Fast forward, and just how many people competed in the 2018 CrossFit Open? Over half a million. And each one of those individuals (talking the majority) paid for the opportunity to submit their scores to the online leaderboard. The half a million that competed doesn’t include those who do it at their local box or at home for fun.
Why am I saying the problem starts at the beginning of the CrossFit Games qualification process? Because it doesn’t take long to do the math – if I paid $20 to ‘do the Open’ and the rest of the half a million plus people paid $20 to ‘do the Open’, well, it doesn’t take a calculator to know that’s a whole hell of a lot of money. It’s referred to by some as a worldwide online play date at their local sandbox, and by others, as the best experience, they’ve ever had in CrossFit.
When you don't know where that money goes, you get jealous and frustrated and conspicuous of what you're paying for, especially if you don't feel like the quality standard you expected, was met. Insert - this whole issue with Brooke's video. It wasn't anywhere near the quality that we're used to. It isn't the type of decision many people support.
“CFHQ is a Money Hungry Bastard”
Newsflash - the problem with the Open isn’t the fact that we have to pay for it and it isn't that HQ is this big money-hungry giant. And if you still think they are, then stop supporting them, all together. For the rest of us? Maybe the problem is with our perspectives and where our hearts are. HQ’s responsibility is to run a business and find the fittest individuals on Earth. By paying for the Open, you pay for the experience, and ultimately, the experience is what you make it.
If you really want to see a change?
Be the one who beats Brooke Wells.
Not the one who beats down Brooke Wells.
And if you choose to be the latter, then check yourself at the door. CrossFit, at the very root, is about pursuing competitive and personal excellence within our own capacity. It’s about taking the challenge by the horns, going to the dark place, going past all the people and things and opportunities in life that have beat you down, held you back and screamed NO YOU CANNOT DO IT straight in your face. It’s a proving ground to none other than… yourself.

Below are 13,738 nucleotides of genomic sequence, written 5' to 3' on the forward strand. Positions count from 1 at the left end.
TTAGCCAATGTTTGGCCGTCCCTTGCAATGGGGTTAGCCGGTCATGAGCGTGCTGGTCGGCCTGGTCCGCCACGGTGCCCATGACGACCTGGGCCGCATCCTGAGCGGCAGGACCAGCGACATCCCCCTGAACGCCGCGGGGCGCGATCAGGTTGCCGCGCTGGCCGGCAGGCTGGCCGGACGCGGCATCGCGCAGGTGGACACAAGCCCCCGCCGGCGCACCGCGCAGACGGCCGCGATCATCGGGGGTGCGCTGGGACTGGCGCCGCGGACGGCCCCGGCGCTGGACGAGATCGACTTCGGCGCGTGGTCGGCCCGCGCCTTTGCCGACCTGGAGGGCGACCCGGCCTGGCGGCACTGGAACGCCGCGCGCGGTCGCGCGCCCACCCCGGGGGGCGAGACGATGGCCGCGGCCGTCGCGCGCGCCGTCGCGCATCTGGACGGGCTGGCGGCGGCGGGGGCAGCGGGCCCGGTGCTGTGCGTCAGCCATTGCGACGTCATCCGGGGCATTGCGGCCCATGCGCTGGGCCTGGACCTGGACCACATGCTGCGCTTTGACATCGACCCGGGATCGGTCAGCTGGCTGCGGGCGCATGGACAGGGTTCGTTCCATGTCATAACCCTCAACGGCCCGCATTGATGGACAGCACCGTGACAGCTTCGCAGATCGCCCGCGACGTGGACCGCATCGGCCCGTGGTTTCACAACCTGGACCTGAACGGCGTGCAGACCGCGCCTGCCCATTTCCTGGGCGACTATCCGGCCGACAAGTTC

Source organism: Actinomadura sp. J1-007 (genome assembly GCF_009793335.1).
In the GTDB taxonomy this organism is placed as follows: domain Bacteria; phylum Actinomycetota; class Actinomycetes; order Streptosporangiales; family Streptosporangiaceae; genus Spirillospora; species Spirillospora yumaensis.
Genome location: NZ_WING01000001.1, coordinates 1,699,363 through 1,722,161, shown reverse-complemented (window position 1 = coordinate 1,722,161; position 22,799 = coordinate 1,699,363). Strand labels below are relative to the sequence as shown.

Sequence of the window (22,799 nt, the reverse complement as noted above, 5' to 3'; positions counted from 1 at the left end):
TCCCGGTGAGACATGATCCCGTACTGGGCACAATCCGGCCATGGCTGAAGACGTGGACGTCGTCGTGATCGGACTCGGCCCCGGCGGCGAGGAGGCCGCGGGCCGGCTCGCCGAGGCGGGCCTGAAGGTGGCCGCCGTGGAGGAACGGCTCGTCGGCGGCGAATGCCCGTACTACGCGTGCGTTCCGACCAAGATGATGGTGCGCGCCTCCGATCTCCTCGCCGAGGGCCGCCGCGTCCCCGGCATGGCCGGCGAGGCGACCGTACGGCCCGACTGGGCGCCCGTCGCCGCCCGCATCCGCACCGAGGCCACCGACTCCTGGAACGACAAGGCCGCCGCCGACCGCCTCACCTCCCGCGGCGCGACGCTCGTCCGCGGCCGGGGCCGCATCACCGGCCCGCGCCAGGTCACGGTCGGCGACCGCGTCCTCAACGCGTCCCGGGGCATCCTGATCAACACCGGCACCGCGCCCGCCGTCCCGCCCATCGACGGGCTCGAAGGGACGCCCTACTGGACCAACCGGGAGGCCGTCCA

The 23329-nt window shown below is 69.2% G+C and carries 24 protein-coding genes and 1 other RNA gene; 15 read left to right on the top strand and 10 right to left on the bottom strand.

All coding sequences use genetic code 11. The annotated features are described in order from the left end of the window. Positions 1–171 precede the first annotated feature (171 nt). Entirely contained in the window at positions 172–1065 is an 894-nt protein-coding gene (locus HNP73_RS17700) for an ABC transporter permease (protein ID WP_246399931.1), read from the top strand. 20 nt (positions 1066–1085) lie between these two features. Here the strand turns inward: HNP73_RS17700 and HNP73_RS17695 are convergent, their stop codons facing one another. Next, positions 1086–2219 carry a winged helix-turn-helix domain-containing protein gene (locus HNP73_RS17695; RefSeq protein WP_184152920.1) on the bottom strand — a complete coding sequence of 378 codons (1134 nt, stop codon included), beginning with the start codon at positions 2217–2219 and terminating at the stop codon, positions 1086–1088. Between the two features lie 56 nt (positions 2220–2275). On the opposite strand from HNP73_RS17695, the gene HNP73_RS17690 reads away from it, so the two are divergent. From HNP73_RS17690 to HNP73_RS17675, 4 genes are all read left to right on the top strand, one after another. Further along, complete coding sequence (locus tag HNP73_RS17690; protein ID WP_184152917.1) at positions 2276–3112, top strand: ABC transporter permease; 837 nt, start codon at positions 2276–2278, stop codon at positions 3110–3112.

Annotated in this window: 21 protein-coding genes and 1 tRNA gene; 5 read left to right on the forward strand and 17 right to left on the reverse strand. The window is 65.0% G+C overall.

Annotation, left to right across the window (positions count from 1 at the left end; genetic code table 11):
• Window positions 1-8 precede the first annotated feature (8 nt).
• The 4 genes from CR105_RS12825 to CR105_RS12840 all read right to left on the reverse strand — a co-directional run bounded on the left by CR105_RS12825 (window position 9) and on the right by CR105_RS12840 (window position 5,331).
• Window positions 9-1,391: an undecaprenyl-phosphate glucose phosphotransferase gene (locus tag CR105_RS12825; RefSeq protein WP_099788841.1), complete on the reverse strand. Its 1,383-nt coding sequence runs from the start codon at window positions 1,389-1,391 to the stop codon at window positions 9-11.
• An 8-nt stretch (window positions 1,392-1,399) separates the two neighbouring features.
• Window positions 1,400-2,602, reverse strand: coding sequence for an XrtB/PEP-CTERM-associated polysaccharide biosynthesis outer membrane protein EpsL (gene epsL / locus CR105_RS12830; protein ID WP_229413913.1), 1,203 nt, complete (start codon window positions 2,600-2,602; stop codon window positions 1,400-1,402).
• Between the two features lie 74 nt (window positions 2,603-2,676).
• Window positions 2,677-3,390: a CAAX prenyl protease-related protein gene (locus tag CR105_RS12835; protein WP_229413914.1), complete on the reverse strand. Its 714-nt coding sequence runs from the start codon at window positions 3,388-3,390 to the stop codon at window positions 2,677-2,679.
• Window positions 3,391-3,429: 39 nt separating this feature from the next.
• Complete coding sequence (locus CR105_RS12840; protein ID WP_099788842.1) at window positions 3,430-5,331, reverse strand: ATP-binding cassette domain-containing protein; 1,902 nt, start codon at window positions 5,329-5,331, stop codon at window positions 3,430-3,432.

Is Brooke Wells an Exception to the Rule?
There are always ‘exceptions to the rule’ and those who are made into ‘examples of the rule’. This happens in every workplace, every sport, every social community, every government. It’s because we aren’t perfect as humans, our systems aren’t perfect, and the only thing failing us is our expectation of whatever we define perfect to actually be. Now don’t get me wrong, I’m not sitting here saying settle for less or that good is enough, but this perfect standard, will never, ever, be perfect. It just simply doesn’t exist. It doesn't exist in your own life, it doesn’t exist at CrossFit HQ, it doesn’t exist anywhere. In this case though? Brooke Wells seems to be the exception, and Jacob Heppner (read more here) seems to be the example.
Is it unfair? Yes
Does the whole situation suck? Yes
Is it an exception to the rule undefined by the rule? Yes
Does Brooke Wells need to learn how to take a better video since it’s 2018? Probably
The Takeaway - Standards are Meant to Be For All, Not Just Some
Standards are meant to be just that: standards. Not just for one person, but for everybody. When you don't uphold the same standard, you create controversy. The problem - everyone has to be held to the standard, even Brooke Wells. It's not based on objectivity. There is no subjectiveness in a standard.
Because of this, the decision has to be completely based off of what it is, fact, not opinion. And the fact of the matter is, if her feet did not cross over the line, she failed to meet the standard, no matter who he/she is.
I'm not saying that her feet did or didn't go over the line. I'm just saying standards are meant to be followed so that subjectivity is not included in the overall decision of who or who does not qualify and move forward.
Please feel free to let your anger rage in the comments below. CrossFit is as much as your community as it is ours.